Send the link below via email or IMCopy
Present to your audienceStart remote presentation
- Invited audience members will follow you as you navigate and present
- People invited to a presentation do not need a Prezi account
- This link expires 10 minutes after you close the presentation
- A maximum of 30 users can follow your presentation
- Learn more about this feature in our knowledge base article
Do you really want to delete this prezi?
Neither you, nor the coeditors you shared it with will be able to recover it again.
Make your likes visible on Facebook?
Connect your Facebook account to Prezi and let your likes appear on your timeline.
You can change this under Settings & Account at any time.
Gender Roles in To Kill A Mockingbird
Transcript of Gender Roles in To Kill A Mockingbird
behaviour of an individual that is dependent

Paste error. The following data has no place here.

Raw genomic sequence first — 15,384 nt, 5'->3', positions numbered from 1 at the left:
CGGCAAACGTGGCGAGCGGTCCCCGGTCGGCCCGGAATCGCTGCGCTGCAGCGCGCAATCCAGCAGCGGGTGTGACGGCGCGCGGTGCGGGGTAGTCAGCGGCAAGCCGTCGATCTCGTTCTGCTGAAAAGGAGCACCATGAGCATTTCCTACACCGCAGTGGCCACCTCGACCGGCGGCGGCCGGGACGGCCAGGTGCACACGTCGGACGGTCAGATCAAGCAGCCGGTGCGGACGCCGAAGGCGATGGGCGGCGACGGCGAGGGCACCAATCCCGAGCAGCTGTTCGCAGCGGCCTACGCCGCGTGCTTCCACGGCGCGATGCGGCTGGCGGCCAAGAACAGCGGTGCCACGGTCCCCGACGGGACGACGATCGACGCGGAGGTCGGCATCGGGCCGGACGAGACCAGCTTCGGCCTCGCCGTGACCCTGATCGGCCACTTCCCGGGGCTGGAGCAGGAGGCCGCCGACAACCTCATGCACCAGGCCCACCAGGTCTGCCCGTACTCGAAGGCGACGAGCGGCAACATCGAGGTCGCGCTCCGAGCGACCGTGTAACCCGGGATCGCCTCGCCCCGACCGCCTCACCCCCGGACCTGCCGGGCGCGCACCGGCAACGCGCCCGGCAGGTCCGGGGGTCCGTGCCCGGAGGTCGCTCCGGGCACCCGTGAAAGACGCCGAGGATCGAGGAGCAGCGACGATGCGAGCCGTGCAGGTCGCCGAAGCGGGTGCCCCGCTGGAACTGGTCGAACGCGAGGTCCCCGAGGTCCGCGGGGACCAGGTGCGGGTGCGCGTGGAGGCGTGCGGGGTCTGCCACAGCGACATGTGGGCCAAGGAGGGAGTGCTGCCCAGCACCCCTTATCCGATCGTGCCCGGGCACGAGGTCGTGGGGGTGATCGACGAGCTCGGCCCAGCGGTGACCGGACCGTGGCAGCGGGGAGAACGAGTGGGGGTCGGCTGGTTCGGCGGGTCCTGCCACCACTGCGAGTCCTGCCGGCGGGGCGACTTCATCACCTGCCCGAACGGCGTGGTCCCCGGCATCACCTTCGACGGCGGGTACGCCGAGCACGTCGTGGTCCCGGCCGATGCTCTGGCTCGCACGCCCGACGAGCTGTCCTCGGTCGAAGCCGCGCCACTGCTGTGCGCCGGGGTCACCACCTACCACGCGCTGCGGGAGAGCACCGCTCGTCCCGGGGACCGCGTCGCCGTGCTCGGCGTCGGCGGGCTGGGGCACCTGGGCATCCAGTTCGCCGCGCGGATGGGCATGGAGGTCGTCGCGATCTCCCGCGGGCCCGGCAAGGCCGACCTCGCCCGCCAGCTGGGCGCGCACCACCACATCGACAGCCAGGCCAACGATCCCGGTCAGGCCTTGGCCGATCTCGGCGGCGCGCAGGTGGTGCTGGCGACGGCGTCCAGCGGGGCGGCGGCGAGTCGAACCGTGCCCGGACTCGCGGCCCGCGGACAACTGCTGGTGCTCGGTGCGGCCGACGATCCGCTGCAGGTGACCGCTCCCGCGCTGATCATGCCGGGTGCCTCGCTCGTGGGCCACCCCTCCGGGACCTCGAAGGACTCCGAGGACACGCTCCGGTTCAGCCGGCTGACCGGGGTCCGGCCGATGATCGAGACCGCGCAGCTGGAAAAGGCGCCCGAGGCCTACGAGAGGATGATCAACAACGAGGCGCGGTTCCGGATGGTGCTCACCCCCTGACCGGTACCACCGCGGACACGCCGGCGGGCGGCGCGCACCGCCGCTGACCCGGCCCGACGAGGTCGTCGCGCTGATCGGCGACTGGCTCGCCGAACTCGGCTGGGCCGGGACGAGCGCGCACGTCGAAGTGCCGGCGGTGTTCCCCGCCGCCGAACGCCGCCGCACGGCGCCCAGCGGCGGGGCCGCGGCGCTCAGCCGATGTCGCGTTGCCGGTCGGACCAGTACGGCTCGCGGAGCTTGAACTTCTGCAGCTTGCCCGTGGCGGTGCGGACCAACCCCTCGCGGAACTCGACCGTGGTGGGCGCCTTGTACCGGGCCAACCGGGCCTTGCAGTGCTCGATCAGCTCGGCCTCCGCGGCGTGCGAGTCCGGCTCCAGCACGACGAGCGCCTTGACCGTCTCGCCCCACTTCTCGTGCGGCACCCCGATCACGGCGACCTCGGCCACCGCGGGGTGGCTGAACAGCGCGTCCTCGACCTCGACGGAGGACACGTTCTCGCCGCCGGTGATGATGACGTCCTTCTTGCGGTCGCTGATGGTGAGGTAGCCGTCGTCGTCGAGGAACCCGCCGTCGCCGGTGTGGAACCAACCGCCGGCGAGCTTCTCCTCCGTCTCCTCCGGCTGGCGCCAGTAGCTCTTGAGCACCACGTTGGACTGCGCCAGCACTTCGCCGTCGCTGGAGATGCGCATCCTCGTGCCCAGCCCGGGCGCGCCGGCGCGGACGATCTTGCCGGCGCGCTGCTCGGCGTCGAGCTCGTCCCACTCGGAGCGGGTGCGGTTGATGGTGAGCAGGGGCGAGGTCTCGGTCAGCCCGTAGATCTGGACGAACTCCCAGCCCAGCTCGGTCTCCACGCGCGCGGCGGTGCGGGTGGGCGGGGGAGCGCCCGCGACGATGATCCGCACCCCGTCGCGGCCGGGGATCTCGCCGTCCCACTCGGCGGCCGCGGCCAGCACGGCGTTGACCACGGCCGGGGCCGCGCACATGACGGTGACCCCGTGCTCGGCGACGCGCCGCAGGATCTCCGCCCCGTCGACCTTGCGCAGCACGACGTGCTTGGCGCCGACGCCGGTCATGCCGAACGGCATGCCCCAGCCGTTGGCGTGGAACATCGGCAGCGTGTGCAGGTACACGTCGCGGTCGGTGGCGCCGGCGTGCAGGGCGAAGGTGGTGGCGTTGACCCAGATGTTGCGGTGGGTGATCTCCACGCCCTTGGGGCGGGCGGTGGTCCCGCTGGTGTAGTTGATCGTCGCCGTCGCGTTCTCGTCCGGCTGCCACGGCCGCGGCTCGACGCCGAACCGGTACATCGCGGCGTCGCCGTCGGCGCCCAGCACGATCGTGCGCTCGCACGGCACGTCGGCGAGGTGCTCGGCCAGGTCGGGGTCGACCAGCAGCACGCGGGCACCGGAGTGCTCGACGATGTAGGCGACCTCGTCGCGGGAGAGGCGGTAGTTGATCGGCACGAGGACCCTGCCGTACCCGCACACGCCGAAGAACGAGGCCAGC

on a particular culture and that largely
influenced by the child's upbringing Gender Roles in Harper Lee's
To Kill a Mockingbird Gender Roles Today As in the past, gender roles determine how we should think, dress, act and interact within society. Although the roles have changed since the 1950's, many of the same ideas are present today. These roles are defined to children by parents, peers,school and the media. Common Gender Roles Quotes re: Gender Roles Scout struggles with the concept of being a "girl" as defined by society's standards throughout the novel.
- She grew up without a mother
-Miss Maudie was an independent woman and a role model to Scout
-Atticus agrees to allow Aunt Alexandra to live with them for a few months after she insisted Scout needed her influence as a woman
-Scout understands that she must one day be a woman Gender Roles in the 1950's The role of woman in the 1950's was repressive and constrictive in many ways. During the war, woman had taken on many of the previously dominated male jobs but were expected to return to their "place" in society when the soldiers came home. Woman were expected to be;
-a diligent homemaker
-a caring mother
-an obedient wife Advertisements during this time reinforced the gender roles of woman and men. In the novel, Jem and Scout are